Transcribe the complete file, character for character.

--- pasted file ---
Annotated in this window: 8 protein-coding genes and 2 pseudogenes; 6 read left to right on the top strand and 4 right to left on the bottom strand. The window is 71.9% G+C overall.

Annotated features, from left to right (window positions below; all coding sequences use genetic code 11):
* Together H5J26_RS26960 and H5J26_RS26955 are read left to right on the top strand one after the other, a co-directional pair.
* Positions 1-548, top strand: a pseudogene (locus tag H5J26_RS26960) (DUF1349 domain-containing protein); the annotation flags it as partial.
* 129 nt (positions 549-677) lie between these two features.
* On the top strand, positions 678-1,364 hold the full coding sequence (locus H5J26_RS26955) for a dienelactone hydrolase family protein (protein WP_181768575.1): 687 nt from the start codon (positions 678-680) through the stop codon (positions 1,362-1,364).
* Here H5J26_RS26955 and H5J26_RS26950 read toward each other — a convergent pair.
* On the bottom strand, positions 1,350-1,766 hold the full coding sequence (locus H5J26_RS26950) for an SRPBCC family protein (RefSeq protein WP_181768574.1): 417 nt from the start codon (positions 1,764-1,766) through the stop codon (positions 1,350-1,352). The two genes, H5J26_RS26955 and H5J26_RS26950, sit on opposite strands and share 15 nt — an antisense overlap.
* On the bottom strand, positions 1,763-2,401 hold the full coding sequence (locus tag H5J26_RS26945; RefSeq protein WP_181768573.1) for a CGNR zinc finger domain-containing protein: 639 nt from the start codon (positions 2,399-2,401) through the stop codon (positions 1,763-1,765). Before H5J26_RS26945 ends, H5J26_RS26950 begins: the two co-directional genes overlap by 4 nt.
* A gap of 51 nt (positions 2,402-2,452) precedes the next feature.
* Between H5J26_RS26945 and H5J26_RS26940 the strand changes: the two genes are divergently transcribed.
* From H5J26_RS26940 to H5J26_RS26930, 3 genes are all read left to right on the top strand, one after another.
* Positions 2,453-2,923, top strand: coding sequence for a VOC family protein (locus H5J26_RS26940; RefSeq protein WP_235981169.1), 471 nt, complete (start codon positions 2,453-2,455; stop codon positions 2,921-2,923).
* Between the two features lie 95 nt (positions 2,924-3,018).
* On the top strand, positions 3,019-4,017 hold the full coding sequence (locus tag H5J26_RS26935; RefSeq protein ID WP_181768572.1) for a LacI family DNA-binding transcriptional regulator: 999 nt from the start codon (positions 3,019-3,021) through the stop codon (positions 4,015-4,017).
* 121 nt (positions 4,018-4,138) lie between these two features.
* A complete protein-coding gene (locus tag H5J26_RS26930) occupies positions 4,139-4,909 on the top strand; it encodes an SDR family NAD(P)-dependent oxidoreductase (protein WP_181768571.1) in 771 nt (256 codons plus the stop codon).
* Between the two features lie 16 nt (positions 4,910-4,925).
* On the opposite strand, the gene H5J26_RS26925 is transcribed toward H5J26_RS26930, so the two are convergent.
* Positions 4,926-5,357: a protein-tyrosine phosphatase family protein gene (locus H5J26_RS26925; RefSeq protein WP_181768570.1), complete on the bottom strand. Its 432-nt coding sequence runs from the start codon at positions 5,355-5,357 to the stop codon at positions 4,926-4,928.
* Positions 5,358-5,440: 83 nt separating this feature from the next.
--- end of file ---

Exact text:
Annotated in this window: 8 protein-coding genes and 2 pseudogenes; 6 read left to right on the top strand and 4 right to left on the bottom strand. The window is 71.9% G+C overall.

Annotated features, from left to right (window positions below; all coding sequences use genetic code 11):
* Together H5J26_RS26960 and H5J26_RS26955 are read left to right on the top strand one after the other, a co-directional pair.
* Positions 1-548, top strand: a pseudogene (locus tag H5J26_RS26960) (DUF1349 domain-containing protein); the annotation flags it as partial.
* 129 nt (positions 549-677) lie between these two features.
* On the top strand, positions 678-1,364 hold the full coding sequence (locus H5J26_RS26955) for a dienelactone hydrolase family protein (protein WP_181768575.1): 687 nt from the start codon (positions 678-680) through the stop codon (positions 1,362-1,364).
* Here H5J26_RS26955 and H5J26_RS26950 read toward each other — a convergent pair.
* On the bottom strand, positions 1,350-1,766 hold the full coding sequence (locus H5J26_RS26950) for an SRPBCC family protein (RefSeq protein WP_181768574.1): 417 nt from the start codon (positions 1,764-1,766) through the stop codon (positions 1,350-1,352). The two genes, H5J26_RS26955 and H5J26_RS26950, sit on opposite strands and share 15 nt — an antisense overlap.
* On the bottom strand, positions 1,763-2,401 hold the full coding sequence (locus tag H5J26_RS26945; RefSeq protein WP_181768573.1) for a CGNR zinc finger domain-containing protein: 639 nt from the start codon (positions 2,399-2,401) through the stop codon (positions 1,763-1,765). Before H5J26_RS26945 ends, H5J26_RS26950 begins: the two co-directional genes overlap by 4 nt.
* A gap of 51 nt (positions 2,402-2,452) precedes the next feature.
* Between H5J26_RS26945 and H5J26_RS26940 the strand changes: the two genes are divergently transcribed.
* From H5J26_RS26940 to H5J26_RS26930, 3 genes are all read left to right on the top strand, one after another.
* Positions 2,453-2,923, top strand: coding sequence for a VOC family protein (locus H5J26_RS26940; RefSeq protein WP_235981169.1), 471 nt, complete (start codon positions 2,453-2,455; stop codon positions 2,921-2,923).
* Between the two features lie 95 nt (positions 2,924-3,018).
* On the top strand, positions 3,019-4,017 hold the full coding sequence (locus tag H5J26_RS26935; RefSeq protein ID WP_181768572.1) for a LacI family DNA-binding transcriptional regulator: 999 nt from the start codon (positions 3,019-3,021) through the stop codon (positions 4,015-4,017).
* 121 nt (positions 4,018-4,138) lie between these two features.
* A complete protein-coding gene (locus tag H5J26_RS26930) occupies positions 4,139-4,909 on the top strand; it encodes an SDR family NAD(P)-dependent oxidoreductase (protein WP_181768571.1) in 771 nt (256 codons plus the stop codon).
* Between the two features lie 16 nt (positions 4,910-4,925).
* On the opposite strand, the gene H5J26_RS26925 is transcribed toward H5J26_RS26930, so the two are convergent.
* Positions 4,926-5,357: a protein-tyrosine phosphatase family protein gene (locus H5J26_RS26925; RefSeq protein WP_181768570.1), complete on the bottom strand. Its 432-nt coding sequence runs from the start codon at positions 5,355-5,357 to the stop codon at positions 4,926-4,928.
* Positions 5,358-5,440: 83 nt separating this feature from the next.